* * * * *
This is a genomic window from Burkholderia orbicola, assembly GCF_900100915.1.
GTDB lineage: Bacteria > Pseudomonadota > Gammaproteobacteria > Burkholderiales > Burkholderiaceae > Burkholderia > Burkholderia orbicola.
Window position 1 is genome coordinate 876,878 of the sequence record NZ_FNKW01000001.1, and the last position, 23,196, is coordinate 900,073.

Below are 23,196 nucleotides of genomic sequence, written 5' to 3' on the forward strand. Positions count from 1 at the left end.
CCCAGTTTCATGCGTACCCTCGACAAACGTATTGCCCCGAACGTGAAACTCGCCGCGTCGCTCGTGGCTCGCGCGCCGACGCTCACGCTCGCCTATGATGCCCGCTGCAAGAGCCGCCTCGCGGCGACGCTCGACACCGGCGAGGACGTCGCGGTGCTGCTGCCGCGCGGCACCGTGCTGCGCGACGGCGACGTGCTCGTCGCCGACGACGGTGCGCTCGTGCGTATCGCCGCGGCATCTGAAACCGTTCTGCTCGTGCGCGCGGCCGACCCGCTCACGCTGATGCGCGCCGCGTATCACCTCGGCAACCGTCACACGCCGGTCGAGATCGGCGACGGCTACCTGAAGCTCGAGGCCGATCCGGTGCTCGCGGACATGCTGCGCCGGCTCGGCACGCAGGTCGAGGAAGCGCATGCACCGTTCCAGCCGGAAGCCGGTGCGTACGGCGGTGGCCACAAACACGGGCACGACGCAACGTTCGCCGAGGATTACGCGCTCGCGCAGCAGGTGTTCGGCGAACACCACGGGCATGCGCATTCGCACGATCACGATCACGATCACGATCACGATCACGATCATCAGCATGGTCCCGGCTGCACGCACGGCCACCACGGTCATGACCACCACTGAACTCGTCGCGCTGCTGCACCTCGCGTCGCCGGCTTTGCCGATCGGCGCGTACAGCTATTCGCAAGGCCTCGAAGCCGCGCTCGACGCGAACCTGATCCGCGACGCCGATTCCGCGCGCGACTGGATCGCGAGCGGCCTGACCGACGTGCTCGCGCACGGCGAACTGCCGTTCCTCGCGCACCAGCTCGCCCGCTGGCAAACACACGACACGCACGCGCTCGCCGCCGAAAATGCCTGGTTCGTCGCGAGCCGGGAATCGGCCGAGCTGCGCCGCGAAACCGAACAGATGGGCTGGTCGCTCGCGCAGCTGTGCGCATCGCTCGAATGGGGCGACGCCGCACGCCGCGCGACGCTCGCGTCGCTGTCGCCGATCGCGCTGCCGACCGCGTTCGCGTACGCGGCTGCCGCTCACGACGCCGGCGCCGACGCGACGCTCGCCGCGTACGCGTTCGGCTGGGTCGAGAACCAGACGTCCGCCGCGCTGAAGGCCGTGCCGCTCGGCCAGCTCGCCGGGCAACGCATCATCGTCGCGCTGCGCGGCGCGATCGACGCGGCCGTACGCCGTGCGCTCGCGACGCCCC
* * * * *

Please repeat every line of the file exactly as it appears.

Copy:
This is a genomic window from Burkholderia orbicola, assembly GCF_900100915.1.
GTDB lineage: Bacteria > Pseudomonadota > Gammaproteobacteria > Burkholderiales > Burkholderiaceae > Burkholderia > Burkholderia orbicola.
Window position 1 is genome coordinate 876,878 of the sequence record NZ_FNKW01000001.1, and the last position, 23,196, is coordinate 900,073.

Below are 23,196 nucleotides of genomic sequence, written 5' to 3' on the forward strand. Positions count from 1 at the left end.
CCCAGTTTCATGCGTACCCTCGACAAACGTATTGCCCCGAACGTGAAACTCGCCGCGTCGCTCGTGGCTCGCGCGCCGACGCTCACGCTCGCCTATGATGCCCGCTGCAAGAGCCGCCTCGCGGCGACGCTCGACACCGGCGAGGACGTCGCGGTGCTGCTGCCGCGCGGCACCGTGCTGCGCGACGGCGACGTGCTCGTCGCCGACGACGGTGCGCTCGTGCGTATCGCCGCGGCATCTGAAACCGTTCTGCTCGTGCGCGCGGCCGACCCGCTCACGCTGATGCGCGCCGCGTATCACCTCGGCAACCGTCACACGCCGGTCGAGATCGGCGACGGCTACCTGAAGCTCGAGGCCGATCCGGTGCTCGCGGACATGCTGCGCCGGCTCGGCACGCAGGTCGAGGAAGCGCATGCACCGTTCCAGCCGGAAGCCGGTGCGTACGGCGGTGGCCACAAACACGGGCACGACGCAACGTTCGCCGAGGATTACGCGCTCGCGCAGCAGGTGTTCGGCGAACACCACGGGCATGCGCATTCGCACGATCACGATCACGATCACGATCACGATCACGATCATCAGCATGGTCCCGGCTGCACGCACGGCCACCACGGTCATGACCACCACTGAACTCGTCGCGCTGCTGCACCTCGCGTCGCCGGCTTTGCCGATCGGCGCGTACAGCTATTCGCAAGGCCTCGAAGCCGCGCTCGACGCGAACCTGATCCGCGACGCCGATTCCGCGCGCGACTGGATCGCGAGCGGCCTGACCGACGTGCTCGCGCACGGCGAACTGCCGTTCCTCGCGCACCAGCTCGCCCGCTGGCAAACACACGACACGCACGCGCTCGCCGCCGAAAATGCCTGGTTCGTCGCGAGCCGGGAATCGGCCGAGCTGCGCCGCGAAACCGAACAGATGGGCTGGTCGCTCGCGCAGCTGTGCGCATCGCTCGAATGGGGCGACGCCGCACGCCGCGCGACGCTCGCGTCGCTGTCGCCGATCGCGCTGCCGACCGCGTTCGCGTACGCGGCTGCCGCTCACGACGCCGGCGCCGACGCGACGCTCGCCGCGTACGCGTTCGGCTGGGTCGAGAACCAGACGTCCGCCGCGCTGAAGGCCGTGCCGCTCGGCCAGCTCGCCGGGCAACGCATCATCGTCGCGCTGCGCGGCGCGATCGACGCGGCCGTACGCCGTGCGCTCGCGACGCCCC